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Friday, April 10th, 2009

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What was the Question Again, exactly?
Belriose seems to have a question about the eternal war between the sexes, but I cannot parse her (or his, or its -- on the web One Never Knows, Do One?) meaning. This is part of an ongoing discussion that began here.

Belriose says: "I already asked: I wonder why you seem to assume that everything that doesn't fulfill the traditional roles is necesarly bad and devoided of the virtues of the old conceptions about romance or family."

This is not a question, but a rhetorical statement. I made no comments about 'everything' nor did I say it was 'necessarily' bad. A thing can be bad contingently; or it can have good and bad elements, where the bad outweighs the good.

What I said was this. Here is the whole passage, so you can read it in context.

"I confess I am the mere opposite of a feminist. I think men and women are different, and viva la difference. One difference between men and women is that men seek mates by pursuing them, and women seek mates by alluring them. This means that, even if we were, or could be taught to be, the same, men and women should differentiate and exaggerate masculine and feminine characteristics, for purposes of cold Darwinian calculation, even if not for fun. (As a minor example, when women dress distinctively from men, the dress itself becomes a feminine symbol, a poetic symbol, whereas if both sexes dress uniformly, the only way to allure a mate is for a woman to show her cleavage, or some other crass way to emphasize the sexual difference. It seems a paradox, but by being less feminine, the women is placed in a false position of having to be more crudely sexual to work the same allure.) Another difference, which is as much psychological as physical, is that men are more violent and more prone to violence. A related difference is that men can rape women and women cannot rape men. This means women should be armed, and drilled in the use of arms."

Now, picking this apart, it consists of one statement of fact (men and women are different) one observation from experience (men seek mates by pursuit, women by allure) and one conclusion which contains a value judgment (this means that sexual differences should be exaggerated, if not for reasons of 'fun' then also for reasons of Darwinian calculation). Obviously this value judgment need not apply to monks, eunuchs, or unisexual feminists, nor any one else who, for whatever reason, eschews sex and romance, or does not enjoy it. It does not apply to Albrecht the Nibelung, for example.

Collapse )
Let us compare and contrast with the popular culture of the previous generation, shall we?


Honestly, for the comparison to be fair, I would have liked to find a song where a young lady was singing about how sexy, naughty, and bitchy she was written in the 1940's or 30's, but I could not bring one to mind. Perhaps "I feel pretty" from WESTSIDE STORY?</div>
On a Lighter Note
Here is a quote from John Nolte, the 'Dirty Harry' of conservative film: 

There are certain words that when spotted in a film title immediately earn my goodwill, one of them being piranha. Others include: death, aliens, snake, Navarone, vampire, women (when the context involves prison), guns, blood, gladiator, wizard, monkey, Tarzan, hot rod, zombie, and for some strange reason, frogmen.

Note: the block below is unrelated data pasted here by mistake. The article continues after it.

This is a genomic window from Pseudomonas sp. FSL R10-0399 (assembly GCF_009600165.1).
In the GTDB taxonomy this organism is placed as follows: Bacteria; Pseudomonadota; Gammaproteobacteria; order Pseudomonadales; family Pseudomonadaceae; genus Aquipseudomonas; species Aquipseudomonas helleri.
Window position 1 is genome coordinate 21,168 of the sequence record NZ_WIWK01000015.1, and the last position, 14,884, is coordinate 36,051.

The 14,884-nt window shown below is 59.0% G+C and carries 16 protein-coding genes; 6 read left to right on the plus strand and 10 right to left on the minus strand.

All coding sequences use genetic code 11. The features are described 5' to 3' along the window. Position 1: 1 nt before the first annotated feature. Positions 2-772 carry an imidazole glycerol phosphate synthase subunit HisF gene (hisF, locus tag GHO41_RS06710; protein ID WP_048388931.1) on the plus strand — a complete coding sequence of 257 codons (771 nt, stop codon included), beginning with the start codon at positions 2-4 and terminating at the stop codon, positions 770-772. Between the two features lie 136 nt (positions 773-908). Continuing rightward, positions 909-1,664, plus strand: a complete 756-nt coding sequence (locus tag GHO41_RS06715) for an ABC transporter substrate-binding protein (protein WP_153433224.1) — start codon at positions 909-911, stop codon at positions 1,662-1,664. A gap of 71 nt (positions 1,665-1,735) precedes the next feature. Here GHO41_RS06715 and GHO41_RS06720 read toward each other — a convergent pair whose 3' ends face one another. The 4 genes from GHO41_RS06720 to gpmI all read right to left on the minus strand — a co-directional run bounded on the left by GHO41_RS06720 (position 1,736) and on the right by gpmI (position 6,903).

Myself, I have a similar feeling about science fiction books. My certain words or phrases which instantly earn my goodwill include Null-A, Princess, Mars, Demon-Prince, Dying Earth, Autarch, Lensman, Skylark, Tom Swift ( as in "Tom Swift and His Technoatomic Whateveroscope"), Lucky Starr and (insert name of astronomical body here), Harry Potter and (as in "Harry Potter and the Lavender Warlock"), Pirate (or, better yet, "Space Pirate"), Ranger, Patrol (or, better yet, Galactic Patrol),  Women (when the context involved space-women) or better yet, Amazon, Foundation, and any adjective involving large magnitudes as Infinite, Infinity, Eternal, Eternity, Endless, Neverness.

Nearly anything can be made to sound way cool merely by putting "of Mars" after it (as in Princess of, Gods of, Warlord of, Master-Mind of, A Fighting Man of, of even Thuvia, Maid of). Likewise, nearly anything can be made to sound slightly perverted merely by putting "of Gor" after it (as in Love Slave of, Sex Slave of, Slave slave of, Sexy Love Slave of, Attractive Barbarian Girl in Skimpy Leopardskin Bikini of, Pouty Schoolgirl of, Lonley Lesbian NIght-Nurse of).

Likewise, anything with the name Fu Manchu in it, automatically sounds sinister. Try it yourself! Merely add "Fu Manchu" to your title, and see if the book does not throb with oriental meance. For example, a famous book by Ray Bradbury, Dandelion Wine, sounds much more creepy when titled, The Wine of Fu Manchu, or even The Dandelion of Fu Manchu.

Retitling my books, then: 
  • The Golden Age of Fu Manchu (not bad) 
  • The Phoenix of Mars (so-so) 
  • Harry Potter and the Golden Transcendence (I'd buy it)
  • Orphans of Mars (sounds good)
  • Fugitive Schoolgirls of Gor (hm. that might have been a better title at thato)
  • Titans of Chaos (well, this is already a nice sounding title)
  • Last Guardian of the Dying Earth
  • Lensmen of Everness
  • Null-A Continuum (already has one of the goodwill words in it)
  • Galactic Patrol of Fu Manchu versus Skylark DuQuesne and the Space Pirates of the Second Foundation. (forthcoming)

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